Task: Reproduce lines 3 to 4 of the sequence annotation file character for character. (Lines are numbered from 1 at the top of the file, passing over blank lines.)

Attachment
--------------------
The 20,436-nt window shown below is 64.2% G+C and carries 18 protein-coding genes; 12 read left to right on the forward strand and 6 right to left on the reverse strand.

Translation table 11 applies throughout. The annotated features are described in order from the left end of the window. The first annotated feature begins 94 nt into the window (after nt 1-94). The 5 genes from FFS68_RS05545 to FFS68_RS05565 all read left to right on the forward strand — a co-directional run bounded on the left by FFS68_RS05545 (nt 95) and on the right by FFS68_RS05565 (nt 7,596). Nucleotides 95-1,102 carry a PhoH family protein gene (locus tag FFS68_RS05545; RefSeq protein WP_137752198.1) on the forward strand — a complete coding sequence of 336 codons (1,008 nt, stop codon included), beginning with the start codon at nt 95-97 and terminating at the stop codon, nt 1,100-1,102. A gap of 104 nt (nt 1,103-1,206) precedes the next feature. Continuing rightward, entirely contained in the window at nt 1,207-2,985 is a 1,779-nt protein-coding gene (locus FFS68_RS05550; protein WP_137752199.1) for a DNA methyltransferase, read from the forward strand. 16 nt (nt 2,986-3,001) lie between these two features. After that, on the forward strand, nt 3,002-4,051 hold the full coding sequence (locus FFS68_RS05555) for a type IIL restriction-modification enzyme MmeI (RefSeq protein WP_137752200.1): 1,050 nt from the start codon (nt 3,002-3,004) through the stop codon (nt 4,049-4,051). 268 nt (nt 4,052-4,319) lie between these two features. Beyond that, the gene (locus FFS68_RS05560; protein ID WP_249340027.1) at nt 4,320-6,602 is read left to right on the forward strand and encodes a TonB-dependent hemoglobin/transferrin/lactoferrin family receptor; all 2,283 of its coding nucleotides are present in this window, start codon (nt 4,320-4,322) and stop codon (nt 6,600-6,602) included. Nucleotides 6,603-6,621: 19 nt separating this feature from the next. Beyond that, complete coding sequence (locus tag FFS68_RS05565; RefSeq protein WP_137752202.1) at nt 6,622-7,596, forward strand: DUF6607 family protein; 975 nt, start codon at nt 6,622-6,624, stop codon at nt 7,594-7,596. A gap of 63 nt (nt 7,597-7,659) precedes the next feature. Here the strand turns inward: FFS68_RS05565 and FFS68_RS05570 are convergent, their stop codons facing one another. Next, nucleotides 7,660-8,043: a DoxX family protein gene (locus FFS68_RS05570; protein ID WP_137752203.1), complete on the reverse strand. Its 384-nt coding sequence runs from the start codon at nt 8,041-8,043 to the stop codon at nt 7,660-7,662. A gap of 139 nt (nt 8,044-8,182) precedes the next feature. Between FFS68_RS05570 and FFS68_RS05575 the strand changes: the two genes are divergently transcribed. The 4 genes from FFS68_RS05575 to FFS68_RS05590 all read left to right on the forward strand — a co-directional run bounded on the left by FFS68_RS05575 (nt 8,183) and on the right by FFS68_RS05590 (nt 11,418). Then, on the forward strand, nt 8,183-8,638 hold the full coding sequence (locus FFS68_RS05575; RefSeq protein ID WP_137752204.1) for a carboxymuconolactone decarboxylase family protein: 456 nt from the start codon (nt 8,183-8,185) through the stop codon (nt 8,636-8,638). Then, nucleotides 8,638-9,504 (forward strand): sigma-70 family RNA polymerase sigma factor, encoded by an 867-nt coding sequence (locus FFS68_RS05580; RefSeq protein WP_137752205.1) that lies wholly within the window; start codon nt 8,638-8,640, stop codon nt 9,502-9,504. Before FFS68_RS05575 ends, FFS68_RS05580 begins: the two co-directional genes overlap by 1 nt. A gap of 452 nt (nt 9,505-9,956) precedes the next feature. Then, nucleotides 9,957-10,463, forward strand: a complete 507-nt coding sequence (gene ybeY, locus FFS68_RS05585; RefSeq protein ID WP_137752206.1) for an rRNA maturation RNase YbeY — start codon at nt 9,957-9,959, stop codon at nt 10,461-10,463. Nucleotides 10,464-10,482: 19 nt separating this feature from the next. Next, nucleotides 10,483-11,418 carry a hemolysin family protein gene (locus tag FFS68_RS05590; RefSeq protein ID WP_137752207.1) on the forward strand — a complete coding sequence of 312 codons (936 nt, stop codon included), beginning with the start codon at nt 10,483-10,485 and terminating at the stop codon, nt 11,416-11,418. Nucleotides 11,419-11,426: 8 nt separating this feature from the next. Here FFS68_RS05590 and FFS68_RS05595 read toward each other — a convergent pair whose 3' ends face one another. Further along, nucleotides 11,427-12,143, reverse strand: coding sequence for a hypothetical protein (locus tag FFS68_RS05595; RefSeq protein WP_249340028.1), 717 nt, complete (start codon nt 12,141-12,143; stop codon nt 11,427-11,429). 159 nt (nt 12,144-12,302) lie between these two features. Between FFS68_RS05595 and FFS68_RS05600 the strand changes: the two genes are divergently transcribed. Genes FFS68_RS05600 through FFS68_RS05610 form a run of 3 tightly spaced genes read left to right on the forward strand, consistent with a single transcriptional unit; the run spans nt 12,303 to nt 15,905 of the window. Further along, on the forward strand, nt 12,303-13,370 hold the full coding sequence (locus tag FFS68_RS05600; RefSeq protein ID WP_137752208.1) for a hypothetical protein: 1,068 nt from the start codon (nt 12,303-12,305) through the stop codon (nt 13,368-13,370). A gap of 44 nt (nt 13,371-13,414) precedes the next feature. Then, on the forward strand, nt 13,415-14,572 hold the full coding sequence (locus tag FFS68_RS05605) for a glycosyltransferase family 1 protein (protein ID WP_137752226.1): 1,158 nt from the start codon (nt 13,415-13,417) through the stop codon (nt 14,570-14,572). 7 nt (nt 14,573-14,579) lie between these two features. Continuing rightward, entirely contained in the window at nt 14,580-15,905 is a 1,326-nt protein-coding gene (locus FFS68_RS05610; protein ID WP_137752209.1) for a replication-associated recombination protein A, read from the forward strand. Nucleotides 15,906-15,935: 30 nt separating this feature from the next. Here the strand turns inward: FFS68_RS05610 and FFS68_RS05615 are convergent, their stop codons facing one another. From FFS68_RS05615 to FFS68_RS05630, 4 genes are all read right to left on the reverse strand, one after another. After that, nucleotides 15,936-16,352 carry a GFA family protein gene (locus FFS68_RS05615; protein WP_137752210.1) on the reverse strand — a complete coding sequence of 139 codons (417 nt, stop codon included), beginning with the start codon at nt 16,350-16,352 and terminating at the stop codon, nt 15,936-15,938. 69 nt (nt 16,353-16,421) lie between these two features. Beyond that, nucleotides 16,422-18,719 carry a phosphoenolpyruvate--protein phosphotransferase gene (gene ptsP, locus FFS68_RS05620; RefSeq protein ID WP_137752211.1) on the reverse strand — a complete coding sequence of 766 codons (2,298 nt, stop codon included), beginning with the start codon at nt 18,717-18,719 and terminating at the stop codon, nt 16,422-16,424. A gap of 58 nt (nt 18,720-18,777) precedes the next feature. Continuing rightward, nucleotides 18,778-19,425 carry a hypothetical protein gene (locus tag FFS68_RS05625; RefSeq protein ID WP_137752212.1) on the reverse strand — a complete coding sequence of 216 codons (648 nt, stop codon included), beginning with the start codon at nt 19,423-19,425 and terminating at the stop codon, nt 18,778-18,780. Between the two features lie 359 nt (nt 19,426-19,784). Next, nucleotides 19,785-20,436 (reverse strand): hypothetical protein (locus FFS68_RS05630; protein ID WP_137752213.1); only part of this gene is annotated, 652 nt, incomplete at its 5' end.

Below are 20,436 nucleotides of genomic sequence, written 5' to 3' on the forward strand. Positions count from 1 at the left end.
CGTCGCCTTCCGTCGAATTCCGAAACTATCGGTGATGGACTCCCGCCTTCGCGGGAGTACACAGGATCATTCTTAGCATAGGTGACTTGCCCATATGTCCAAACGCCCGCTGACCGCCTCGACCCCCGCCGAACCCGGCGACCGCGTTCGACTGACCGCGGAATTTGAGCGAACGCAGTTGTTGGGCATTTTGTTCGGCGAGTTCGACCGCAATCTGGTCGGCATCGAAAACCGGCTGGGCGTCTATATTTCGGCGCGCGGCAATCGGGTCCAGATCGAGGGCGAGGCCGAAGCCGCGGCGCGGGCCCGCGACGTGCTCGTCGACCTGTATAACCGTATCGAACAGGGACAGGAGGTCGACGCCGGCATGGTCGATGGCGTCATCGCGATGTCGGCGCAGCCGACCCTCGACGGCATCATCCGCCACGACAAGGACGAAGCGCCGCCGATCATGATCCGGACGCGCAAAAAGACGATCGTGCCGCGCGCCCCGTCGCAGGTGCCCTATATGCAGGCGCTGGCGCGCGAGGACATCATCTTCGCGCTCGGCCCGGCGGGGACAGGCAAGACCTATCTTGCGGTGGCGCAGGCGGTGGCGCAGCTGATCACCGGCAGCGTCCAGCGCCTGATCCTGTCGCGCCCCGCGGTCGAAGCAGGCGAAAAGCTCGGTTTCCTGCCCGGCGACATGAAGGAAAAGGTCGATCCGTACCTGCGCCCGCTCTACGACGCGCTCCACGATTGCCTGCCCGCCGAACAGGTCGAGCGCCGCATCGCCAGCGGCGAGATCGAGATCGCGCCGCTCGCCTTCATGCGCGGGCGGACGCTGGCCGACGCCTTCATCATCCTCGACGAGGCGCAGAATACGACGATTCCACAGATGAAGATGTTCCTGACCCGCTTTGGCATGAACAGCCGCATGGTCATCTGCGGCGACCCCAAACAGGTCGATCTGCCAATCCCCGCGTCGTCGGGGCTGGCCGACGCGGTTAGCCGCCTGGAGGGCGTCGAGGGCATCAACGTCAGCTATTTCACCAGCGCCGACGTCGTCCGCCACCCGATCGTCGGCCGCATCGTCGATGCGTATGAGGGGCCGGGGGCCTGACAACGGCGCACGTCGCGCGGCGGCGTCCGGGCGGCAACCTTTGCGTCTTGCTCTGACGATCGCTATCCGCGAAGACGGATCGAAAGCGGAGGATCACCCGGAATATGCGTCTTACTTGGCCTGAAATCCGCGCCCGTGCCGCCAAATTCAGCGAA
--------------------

Below are 20,436 nucleotides of genomic sequence, written 5' to 3' on the forward strand. Positions count from 1 at the left end.
CGTCGCCTTCCGTCGAATTCCGAAACTATCGGTGATGGACTCCCGCCTTCGCGGGAGTACACAGGATCATTCTTAGCATAGGTGACTTGCCCATATGTCCAAACGCCCGCTGACCGCCTCGACCCCCGCCGAACCCGGCGACCGCGTTCGACTGACCGCGGAATTTGAGCGAACGCAGTTGTTGGGCATTTTGTTCGGCGAGTTCGACCGCAATCTGGTCGGCATCGAAAACCGGCTGGGCGTCTATATTTCGGCGCGCGGCAATCGGGTCCAGATCGAGGGCGAGGCCGAAGCCGCGGCGCGGGCCCGCGACGTGCTCGTCGACCTGTATAACCGTATCGAACAGGGACAGGAGGTCGACGCCGGCATGGTCGATGGCGTCATCGCGATGTCGGCGCAGCCGACCCTCGACGGCATCATCCGCCACGACAAGGACGAAGCGCCGCCGATCATGATCCGGACGCGCAAAAAGACGATCGTGCCGCGCGCCCCGTCGCAGGTGCCCTATATGCAGGCGCTGGCGCGCGAGGACATCATCTTCGCGCTCGGCCCGGCGGGGACAGGCAAGACCTATCTTGCGGTGGCGCAGGCGGTGGCGCAGCTGATCACCGGCAGCGTCCAGCGCCTGATCCTGTCGCGCCCCGCGGTCGAAGCAGGCGAAAAGCTCGGTTTCCTGCCCGGCGACATGAAGGAAAAGGTCGATCCGTACCTGCGCCCGCTCTACGACGCGCTCCACGATTGCCTGCCCGCCGAACAGGTCGAGCGCCGCATCGCCAGCGGCGAGATCGAGATCGCGCCGCTCGCCTTCATGCGCGGGCGGACGCTGGCCGACGCCTTCATCATCCTCGACGAGGCGCAGAATACGACGATTCCACAGATGAAGATGTTCCTGACCCGCTTTGGCATGAACAGCCGCATGGTCATCTGCGGCGACCCCAAACAGGTCGATCTGCCAATCCCCGCGTCGTCGGGGCTGGCCGACGCGGTTAGCCGCCTGGAGGGCGTCGAGGGCATCAACGTCAGCTATTTCACCAGCGCCGACGTCGTCCGCCACCCGATCGTCGGCCGCATCGTCGATGCGTATGAGGGGCCGGGGGCCTGACAACGGCGCACGTCGCGCGGCGGCGTCCGGGCGGCAACCTTTGCGTCTTGCTCTGACGATCGCTATCCGCGAAGACGGATCGAAAGCGGAGGATCACCCGGAATATGCGTCTTACTTGGCCTGAAATCCGCGCCCGTGCCGCCAAATTCAGCGAA